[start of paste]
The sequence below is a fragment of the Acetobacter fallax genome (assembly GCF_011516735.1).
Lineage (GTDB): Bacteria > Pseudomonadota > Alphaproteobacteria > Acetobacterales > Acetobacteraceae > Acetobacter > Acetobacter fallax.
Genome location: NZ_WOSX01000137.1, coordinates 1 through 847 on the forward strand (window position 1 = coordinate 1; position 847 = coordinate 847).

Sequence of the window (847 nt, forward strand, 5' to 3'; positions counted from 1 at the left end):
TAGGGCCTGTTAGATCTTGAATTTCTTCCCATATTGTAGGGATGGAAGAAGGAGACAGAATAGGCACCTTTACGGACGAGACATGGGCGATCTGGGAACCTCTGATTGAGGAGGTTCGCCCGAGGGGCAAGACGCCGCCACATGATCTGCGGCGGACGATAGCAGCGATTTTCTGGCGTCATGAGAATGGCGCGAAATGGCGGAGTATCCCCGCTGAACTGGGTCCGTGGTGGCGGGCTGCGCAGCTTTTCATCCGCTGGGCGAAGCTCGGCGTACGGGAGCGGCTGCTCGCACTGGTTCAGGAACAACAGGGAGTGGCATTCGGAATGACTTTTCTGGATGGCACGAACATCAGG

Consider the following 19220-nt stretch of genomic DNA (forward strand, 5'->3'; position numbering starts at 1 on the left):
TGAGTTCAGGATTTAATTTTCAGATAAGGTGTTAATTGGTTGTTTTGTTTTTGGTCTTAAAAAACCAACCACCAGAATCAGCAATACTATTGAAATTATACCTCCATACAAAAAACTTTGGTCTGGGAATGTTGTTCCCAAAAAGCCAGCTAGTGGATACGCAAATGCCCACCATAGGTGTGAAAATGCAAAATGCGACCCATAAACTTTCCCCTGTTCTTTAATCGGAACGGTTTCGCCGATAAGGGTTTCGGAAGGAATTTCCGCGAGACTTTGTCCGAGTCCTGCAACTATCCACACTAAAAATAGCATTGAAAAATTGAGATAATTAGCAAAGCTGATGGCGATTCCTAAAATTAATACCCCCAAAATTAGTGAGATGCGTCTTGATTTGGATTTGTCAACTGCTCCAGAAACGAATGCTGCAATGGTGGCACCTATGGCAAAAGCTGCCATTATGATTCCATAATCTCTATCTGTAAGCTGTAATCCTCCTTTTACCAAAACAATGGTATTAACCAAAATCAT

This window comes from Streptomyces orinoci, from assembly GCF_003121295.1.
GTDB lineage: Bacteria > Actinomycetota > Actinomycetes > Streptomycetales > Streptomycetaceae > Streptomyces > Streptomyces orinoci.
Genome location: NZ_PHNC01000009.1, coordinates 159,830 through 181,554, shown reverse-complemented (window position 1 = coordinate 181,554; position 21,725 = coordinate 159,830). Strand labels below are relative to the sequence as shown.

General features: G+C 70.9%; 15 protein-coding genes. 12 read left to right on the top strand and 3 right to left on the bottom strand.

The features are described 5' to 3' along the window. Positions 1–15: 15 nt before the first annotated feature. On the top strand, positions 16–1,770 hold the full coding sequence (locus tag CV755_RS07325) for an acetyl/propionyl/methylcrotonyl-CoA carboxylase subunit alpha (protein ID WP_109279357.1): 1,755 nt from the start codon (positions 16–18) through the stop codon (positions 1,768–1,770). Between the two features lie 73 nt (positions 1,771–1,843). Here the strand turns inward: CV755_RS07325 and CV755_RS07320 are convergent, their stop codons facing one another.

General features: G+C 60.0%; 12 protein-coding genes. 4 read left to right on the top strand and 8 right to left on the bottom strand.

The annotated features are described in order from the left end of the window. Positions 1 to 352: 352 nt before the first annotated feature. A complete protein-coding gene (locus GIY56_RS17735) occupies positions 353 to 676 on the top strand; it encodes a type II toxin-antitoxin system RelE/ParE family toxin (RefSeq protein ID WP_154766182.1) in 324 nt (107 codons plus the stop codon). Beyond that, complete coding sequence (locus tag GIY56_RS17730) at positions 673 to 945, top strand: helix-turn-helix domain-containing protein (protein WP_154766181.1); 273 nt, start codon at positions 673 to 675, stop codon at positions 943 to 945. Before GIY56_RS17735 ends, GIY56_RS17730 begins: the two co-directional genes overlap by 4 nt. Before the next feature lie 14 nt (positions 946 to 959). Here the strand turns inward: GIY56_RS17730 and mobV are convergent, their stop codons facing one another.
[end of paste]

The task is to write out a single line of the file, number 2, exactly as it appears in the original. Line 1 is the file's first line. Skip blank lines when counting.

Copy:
Lineage (GTDB): Bacteria > Pseudomonadota > Alphaproteobacteria > Acetobacterales > Acetobacteraceae > Acetobacter > Acetobacter fallax.